Everyone experiences periods of sadness and anxiety from time to time, but severe melancholy, isolation, fatigue, and thoughts of suicide should be considered signs of clinical depression. This emotional disorder may be common, but most people do not fully understand depression. With this guide, you will learn a few surprising facts about depression that may help you or a family member.
Depression Can Affect Anyone
Due to the different hormonal imbalances, women are more likely to develop depression than men. However, depression can affect women and men of all different ages.
While surprising to learn, depression can even affect young children. Recent studies have shown 2 to 3 percent of children between the ages of 6 and 12 have depression. In addition, an estimated 6 to 8 percent of teenagers suffer from the condition.
Children with parents who are depressed will also have a high risk of developing depression.
The Symptoms of Depression Vary
Most people feel they know the signs, but each type of depression displays different signs. Also, every individual is different, so one person's symptoms may be different than another patient.
Major depression is the most common form of the disorder. In most, not all, cases, a person with major depression will deal with intense sadness, feelings of hopelessness, lack of energy, difficulty concentrating, feelings of guilt, and irritability.
Some individuals with major depression may not be able to sleep at all while others will sleep too much. Differences in appetite may also vary according to the person. Some patients with depression will lose their appetite completely while others will begin binge eating as a way to cope.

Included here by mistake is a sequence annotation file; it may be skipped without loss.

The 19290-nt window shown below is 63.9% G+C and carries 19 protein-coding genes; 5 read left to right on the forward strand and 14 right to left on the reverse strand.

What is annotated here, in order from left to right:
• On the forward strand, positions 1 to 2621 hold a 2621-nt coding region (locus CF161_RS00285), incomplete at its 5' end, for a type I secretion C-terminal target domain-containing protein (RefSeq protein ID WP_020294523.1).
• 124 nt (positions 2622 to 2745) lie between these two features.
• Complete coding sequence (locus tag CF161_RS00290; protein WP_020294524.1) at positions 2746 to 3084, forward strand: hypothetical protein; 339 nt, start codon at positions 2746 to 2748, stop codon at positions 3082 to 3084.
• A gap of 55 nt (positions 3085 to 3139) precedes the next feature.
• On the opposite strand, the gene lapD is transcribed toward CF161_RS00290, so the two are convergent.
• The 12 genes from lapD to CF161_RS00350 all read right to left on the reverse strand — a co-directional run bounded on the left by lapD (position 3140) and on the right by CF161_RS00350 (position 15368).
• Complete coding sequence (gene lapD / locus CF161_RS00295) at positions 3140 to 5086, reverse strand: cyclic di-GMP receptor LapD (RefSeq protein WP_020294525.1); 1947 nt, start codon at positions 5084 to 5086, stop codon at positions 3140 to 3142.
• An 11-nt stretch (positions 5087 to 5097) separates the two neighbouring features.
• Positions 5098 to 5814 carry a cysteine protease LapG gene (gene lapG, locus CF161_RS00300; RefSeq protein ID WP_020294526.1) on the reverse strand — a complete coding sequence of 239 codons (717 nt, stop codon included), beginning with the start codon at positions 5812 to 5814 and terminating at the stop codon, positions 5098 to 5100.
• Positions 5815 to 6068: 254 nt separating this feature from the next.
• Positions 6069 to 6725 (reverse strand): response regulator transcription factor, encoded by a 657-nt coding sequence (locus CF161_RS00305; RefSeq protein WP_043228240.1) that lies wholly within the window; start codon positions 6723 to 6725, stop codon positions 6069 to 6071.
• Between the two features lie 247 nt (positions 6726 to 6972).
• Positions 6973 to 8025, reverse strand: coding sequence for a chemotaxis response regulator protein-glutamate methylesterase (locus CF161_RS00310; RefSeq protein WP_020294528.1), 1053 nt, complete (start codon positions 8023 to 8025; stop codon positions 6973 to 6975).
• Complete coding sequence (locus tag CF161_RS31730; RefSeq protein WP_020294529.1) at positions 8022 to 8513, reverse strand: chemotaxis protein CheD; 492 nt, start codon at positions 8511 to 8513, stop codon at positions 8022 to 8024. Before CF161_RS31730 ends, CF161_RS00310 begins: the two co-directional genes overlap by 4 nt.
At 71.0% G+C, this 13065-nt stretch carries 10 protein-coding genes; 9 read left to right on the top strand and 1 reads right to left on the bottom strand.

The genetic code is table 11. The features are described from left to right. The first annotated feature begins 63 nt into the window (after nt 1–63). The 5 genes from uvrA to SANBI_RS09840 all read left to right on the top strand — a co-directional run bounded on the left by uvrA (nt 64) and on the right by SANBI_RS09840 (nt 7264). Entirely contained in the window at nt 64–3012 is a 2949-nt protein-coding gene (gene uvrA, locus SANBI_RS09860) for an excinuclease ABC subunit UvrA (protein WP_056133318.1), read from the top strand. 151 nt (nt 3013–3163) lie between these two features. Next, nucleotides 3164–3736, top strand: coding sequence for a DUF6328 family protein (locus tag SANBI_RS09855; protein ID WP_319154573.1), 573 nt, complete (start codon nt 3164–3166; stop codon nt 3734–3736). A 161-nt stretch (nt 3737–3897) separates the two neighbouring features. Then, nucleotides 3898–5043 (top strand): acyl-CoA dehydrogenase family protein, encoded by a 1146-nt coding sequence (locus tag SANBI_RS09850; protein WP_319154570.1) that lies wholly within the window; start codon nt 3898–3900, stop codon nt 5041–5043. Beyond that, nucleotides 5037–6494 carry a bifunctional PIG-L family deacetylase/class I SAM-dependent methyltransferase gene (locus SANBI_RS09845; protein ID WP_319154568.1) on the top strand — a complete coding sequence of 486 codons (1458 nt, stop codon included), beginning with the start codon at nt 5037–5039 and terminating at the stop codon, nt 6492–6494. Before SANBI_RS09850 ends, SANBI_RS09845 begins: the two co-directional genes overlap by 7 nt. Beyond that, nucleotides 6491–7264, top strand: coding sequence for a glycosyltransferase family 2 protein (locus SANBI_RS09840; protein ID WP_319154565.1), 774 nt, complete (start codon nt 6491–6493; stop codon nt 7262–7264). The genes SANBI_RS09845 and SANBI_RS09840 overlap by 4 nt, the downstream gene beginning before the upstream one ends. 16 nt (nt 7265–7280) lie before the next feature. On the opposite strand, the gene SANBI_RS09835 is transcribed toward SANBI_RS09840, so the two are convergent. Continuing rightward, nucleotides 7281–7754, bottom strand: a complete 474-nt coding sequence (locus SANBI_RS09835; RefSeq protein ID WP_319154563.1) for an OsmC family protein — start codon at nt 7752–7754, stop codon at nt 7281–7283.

Anti-Depressants May Not Help
In many cases, doctors will prescribe antidepressant medications to treat depression. Most patients will experience some uncomfortable side effects that include weight gain, acne, mood swings, nausea, constipation, and blurred vision.
For some, the medications will work effectively without any uncomfortable side effects. Unfortunately, half of the patients taking prescription anti-depressants do not show any improvement in their depression.
Thankfully, medications are not the only solution available to treat depression. Counseling has been proven effective for boosting a patient's mood. Of course, the total effectiveness of counseling will depend on the patient's specific condition and their desire to improve. Also, ongoing sessions with a licensed psychiatrist will be necessary to treat depression.
Proper understanding is essential to diagnosing and treating depression. By understanding these surprising facts, you will have a better understanding of depression's causes, symptoms, and treatment options. Contact a counseling center, like Northern Virginia Psychiatric Group PC, for more help.Share
9 August 2017
I suffered depression for much of my life, and I lived with it for years before seeking help. I visited a psychiatrist and received an antidepressant prescription along with a referral to a counselor. I filled my prescription, but I put off making an appointment with the counselor. The medication began to help, so I decided that I didn't need to see a counselor after all -- or so I thought at the time. After a couple of months of medication, a close friend of mine died of an illness. I then learned that even though the medication helped my depression, I still had not learned the coping skills I needed to deal with traumatic life experiences. That even motivated me to seek counseling, and it helped me immensely. I created this blog to remind others that medication can help when suffering with depression, but counseling is also extremely important.